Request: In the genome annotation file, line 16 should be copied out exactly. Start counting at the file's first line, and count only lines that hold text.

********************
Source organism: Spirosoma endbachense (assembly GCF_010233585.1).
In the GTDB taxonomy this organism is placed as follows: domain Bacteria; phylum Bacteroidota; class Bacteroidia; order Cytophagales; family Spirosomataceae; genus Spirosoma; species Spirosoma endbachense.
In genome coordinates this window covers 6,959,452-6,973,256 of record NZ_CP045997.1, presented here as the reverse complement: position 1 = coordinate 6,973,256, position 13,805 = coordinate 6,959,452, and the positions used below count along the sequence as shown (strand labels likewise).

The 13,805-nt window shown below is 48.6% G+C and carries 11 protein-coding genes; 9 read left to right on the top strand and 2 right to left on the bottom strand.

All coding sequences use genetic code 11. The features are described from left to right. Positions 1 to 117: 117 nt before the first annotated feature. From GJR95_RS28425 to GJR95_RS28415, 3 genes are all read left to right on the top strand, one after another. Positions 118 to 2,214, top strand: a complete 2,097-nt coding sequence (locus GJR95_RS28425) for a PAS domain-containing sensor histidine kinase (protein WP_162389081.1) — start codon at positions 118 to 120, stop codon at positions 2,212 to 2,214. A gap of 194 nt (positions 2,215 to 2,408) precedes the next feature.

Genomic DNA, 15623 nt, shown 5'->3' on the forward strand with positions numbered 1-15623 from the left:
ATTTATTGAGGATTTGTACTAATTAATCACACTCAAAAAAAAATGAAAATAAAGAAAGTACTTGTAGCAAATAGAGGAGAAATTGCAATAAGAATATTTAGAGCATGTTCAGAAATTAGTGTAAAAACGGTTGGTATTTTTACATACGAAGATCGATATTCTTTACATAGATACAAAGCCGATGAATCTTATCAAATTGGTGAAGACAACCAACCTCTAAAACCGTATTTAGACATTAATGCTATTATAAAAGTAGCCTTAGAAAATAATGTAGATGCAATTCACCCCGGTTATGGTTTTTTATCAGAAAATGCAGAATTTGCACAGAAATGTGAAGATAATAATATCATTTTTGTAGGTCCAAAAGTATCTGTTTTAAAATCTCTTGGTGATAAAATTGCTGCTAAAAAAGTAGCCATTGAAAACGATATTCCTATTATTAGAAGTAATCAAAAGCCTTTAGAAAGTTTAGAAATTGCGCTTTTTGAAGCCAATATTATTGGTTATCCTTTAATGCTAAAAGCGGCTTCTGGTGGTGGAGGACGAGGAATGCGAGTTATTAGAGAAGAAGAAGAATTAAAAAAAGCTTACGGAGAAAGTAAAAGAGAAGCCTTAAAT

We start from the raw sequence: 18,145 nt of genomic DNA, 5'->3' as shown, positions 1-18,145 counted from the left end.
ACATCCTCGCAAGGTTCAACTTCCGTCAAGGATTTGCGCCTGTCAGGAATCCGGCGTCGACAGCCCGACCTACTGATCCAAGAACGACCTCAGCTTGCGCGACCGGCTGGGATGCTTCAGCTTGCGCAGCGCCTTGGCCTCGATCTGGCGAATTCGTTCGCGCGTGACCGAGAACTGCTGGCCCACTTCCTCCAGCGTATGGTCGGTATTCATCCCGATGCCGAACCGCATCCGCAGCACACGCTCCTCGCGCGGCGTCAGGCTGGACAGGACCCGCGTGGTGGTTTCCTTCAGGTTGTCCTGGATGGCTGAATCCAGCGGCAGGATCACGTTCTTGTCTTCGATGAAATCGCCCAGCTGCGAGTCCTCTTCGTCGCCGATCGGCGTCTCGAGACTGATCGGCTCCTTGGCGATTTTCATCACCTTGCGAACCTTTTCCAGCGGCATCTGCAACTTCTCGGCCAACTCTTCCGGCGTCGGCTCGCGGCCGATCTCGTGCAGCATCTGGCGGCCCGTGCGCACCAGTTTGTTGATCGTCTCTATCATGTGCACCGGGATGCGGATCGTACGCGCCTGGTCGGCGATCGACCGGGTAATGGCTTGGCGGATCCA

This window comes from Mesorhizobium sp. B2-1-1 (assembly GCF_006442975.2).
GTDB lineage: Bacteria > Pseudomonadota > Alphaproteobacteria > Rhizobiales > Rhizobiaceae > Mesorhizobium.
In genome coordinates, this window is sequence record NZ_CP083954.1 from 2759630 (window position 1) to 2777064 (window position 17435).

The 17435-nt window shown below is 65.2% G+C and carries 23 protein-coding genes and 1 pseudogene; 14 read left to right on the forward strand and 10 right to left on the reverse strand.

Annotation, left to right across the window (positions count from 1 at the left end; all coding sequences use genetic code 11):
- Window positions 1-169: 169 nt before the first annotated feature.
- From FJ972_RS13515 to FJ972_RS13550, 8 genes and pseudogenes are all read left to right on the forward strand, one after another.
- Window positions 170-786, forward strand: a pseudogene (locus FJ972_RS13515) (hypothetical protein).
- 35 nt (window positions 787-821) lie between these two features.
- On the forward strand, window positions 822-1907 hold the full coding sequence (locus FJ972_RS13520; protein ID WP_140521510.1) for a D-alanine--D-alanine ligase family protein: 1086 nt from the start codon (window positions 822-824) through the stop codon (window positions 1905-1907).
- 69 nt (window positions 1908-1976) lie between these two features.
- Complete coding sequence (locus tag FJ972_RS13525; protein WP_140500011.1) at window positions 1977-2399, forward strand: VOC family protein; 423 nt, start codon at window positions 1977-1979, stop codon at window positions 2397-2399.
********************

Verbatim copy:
- From FJ972_RS13515 to FJ972_RS13550, 8 genes and pseudogenes are all read left to right on the forward strand, one after another.